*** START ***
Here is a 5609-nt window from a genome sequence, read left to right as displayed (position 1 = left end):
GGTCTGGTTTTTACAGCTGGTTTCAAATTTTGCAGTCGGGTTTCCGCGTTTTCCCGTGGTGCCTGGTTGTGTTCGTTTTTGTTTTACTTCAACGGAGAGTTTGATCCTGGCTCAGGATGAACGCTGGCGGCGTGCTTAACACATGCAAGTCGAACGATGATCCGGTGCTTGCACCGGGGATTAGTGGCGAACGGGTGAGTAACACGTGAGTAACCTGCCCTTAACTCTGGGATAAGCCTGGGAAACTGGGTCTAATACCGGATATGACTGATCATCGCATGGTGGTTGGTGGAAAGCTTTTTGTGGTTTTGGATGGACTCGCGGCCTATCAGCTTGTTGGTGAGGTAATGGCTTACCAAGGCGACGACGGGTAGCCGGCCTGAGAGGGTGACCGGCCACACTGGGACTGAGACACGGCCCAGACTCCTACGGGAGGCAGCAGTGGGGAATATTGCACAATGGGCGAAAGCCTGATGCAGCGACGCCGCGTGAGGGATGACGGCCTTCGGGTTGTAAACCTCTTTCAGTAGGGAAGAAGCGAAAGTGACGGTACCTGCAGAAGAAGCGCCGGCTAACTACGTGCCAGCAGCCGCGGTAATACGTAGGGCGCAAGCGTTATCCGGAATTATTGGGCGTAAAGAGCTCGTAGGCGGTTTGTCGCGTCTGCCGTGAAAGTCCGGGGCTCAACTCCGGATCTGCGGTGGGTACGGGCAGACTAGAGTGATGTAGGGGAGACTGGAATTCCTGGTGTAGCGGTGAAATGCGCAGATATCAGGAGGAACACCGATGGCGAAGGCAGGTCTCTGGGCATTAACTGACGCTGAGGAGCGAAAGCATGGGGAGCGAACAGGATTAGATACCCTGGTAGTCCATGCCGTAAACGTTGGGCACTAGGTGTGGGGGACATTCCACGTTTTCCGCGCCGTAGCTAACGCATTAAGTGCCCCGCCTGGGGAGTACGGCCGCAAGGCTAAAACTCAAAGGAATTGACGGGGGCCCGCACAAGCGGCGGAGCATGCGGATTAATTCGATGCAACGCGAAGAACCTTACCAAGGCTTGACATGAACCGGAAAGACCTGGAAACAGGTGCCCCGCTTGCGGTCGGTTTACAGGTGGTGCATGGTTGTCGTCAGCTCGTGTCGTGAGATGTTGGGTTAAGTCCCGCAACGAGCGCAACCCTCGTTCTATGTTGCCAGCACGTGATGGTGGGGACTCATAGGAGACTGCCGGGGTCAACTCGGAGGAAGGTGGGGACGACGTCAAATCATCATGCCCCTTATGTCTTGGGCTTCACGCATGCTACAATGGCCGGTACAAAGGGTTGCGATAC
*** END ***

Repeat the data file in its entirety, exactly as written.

Here is a 5609-nt window from a genome sequence, read left to right as displayed (position 1 = left end):
GGTCTGGTTTTTACAGCTGGTTTCAAATTTTGCAGTCGGGTTTCCGCGTTTTCCCGTGGTGCCTGGTTGTGTTCGTTTTTGTTTTACTTCAACGGAGAGTTTGATCCTGGCTCAGGATGAACGCTGGCGGCGTGCTTAACACATGCAAGTCGAACGATGATCCGGTGCTTGCACCGGGGATTAGTGGCGAACGGGTGAGTAACACGTGAGTAACCTGCCCTTAACTCTGGGATAAGCCTGGGAAACTGGGTCTAATACCGGATATGACTGATCATCGCATGGTGGTTGGTGGAAAGCTTTTTGTGGTTTTGGATGGACTCGCGGCCTATCAGCTTGTTGGTGAGGTAATGGCTTACCAAGGCGACGACGGGTAGCCGGCCTGAGAGGGTGACCGGCCACACTGGGACTGAGACACGGCCCAGACTCCTACGGGAGGCAGCAGTGGGGAATATTGCACAATGGGCGAAAGCCTGATGCAGCGACGCCGCGTGAGGGATGACGGCCTTCGGGTTGTAAACCTCTTTCAGTAGGGAAGAAGCGAAAGTGACGGTACCTGCAGAAGAAGCGCCGGCTAACTACGTGCCAGCAGCCGCGGTAATACGTAGGGCGCAAGCGTTATCCGGAATTATTGGGCGTAAAGAGCTCGTAGGCGGTTTGTCGCGTCTGCCGTGAAAGTCCGGGGCTCAACTCCGGATCTGCGGTGGGTACGGGCAGACTAGAGTGATGTAGGGGAGACTGGAATTCCTGGTGTAGCGGTGAAATGCGCAGATATCAGGAGGAACACCGATGGCGAAGGCAGGTCTCTGGGCATTAACTGACGCTGAGGAGCGAAAGCATGGGGAGCGAACAGGATTAGATACCCTGGTAGTCCATGCCGTAAACGTTGGGCACTAGGTGTGGGGGACATTCCACGTTTTCCGCGCCGTAGCTAACGCATTAAGTGCCCCGCCTGGGGAGTACGGCCGCAAGGCTAAAACTCAAAGGAATTGACGGGGGCCCGCACAAGCGGCGGAGCATGCGGATTAATTCGATGCAACGCGAAGAACCTTACCAAGGCTTGACATGAACCGGAAAGACCTGGAAACAGGTGCCCCGCTTGCGGTCGGTTTACAGGTGGTGCATGGTTGTCGTCAGCTCGTGTCGTGAGATGTTGGGTTAAGTCCCGCAACGAGCGCAACCCTCGTTCTATGTTGCCAGCACGTGATGGTGGGGACTCATAGGAGACTGCCGGGGTCAACTCGGAGGAAGGTGGGGACGACGTCAAATCATCATGCCCCTTATGTCTTGGGCTTCACGCATGCTACAATGGCCGGTACAAAGGGTTGCGATAC